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Testing a new method for detection of breast cancer

Start Year: 2017
Finish Year: 2018
Chief Investigator: Professor Martin Ebert
Grant Type: Innovator Grant
Institution: Sir Charles Gairdner Hospital | University of Western Australia

Mammography is the standard method for diagnosing breast cancer and although it is proven to save lives, it is limited in its ability to detect tumours in women with dense breast tissue. More effective imaging techniques that can see tumours despite dense breast tissue would be a major advancement in screening and early detection of breast cancer.

One way to do this is by measuring the electrical properties of tumours. Our bodies are made up of many different substances of differing density and water concentration, giving them unique electrical signatures. Cancerous tumours have a different composition to the surrounding healthy breast tissue and therefore have a different and identifiable electrical signature.

Professor Martin Ebert
Professor Martin Ebert

In this study Professor Martin Ebert and colleagues from the fields of breast surgery (Professor Christobel Saunders), magnetic geophysics (Professor Alexey Veryaskin), biomedical engineering (Dr Brendan Kennedy), the physics of precise measurements (Professor Michael Tobar) and medical physics (Assoc/Prof Michael House, Dr Pejman Rowshanfarzad) will take a technique developed for mineral exploration – used to measure the different electrical properties of neighbouring natural substances – to see if it can be adapted to detecting breast cancer.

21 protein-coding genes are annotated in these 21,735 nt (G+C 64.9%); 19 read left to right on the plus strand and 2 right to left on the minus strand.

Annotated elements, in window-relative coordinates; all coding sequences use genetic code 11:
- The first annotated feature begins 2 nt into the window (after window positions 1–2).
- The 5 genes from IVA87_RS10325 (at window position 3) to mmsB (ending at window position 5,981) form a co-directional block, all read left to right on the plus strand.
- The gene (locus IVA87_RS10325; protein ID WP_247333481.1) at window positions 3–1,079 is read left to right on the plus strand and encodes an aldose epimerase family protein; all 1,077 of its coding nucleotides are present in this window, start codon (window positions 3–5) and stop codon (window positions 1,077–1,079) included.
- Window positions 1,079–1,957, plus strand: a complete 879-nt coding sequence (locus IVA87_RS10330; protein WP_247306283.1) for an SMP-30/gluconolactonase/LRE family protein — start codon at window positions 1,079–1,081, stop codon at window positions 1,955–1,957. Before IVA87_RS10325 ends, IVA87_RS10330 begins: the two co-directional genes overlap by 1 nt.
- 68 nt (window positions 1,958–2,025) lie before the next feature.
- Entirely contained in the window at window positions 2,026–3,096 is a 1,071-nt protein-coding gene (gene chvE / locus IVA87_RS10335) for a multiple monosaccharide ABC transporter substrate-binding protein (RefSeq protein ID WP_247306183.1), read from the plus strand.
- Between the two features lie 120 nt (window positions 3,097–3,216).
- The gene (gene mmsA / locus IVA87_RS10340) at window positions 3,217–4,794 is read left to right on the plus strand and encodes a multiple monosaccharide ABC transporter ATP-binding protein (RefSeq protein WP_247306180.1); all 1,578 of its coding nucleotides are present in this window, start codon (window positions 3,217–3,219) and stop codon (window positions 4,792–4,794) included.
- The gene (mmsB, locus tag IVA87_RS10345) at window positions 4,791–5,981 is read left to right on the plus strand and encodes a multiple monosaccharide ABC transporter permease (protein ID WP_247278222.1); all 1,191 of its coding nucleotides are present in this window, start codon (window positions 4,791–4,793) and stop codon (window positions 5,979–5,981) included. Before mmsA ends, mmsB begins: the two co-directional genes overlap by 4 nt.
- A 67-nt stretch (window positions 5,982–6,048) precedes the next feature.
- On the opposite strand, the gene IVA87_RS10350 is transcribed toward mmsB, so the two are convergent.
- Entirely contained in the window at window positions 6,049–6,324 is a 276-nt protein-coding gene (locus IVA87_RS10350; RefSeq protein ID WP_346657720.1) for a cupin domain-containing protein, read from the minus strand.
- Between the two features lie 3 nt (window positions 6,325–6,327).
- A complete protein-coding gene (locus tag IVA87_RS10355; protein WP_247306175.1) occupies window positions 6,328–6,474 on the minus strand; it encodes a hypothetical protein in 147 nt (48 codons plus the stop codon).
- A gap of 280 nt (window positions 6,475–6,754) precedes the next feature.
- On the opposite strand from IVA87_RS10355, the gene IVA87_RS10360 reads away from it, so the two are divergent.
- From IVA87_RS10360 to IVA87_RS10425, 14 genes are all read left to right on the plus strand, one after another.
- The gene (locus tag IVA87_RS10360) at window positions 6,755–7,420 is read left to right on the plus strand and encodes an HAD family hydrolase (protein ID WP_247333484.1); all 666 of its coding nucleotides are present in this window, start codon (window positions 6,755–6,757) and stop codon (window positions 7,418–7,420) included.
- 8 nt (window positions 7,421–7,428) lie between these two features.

This method should provide very precise information about the breast composition – we hope it will allow us to detect tumours that are very small and also differentiate abnormalities that are harmless or non-cancerous. Professor Ebert believes it will also provide a 3D image of the size and parameters of the tumour to help guide biopsies and surgical tumour removal.

Mammography exposes women to small amounts of potentially damaging ionising radiation and many find it physically uncomfortable. At low frequencies and low power, this new innovative method would be very safe while enabling deeper imaging penetration than current screening methods. No contact with the patient would be required.

The ‘extra-low-frequency imaging system’ (ELFIS) should be equally applicable in low-density and high-density breasts and could be a significant advancement in detection for younger women who typically have denser breast tissue.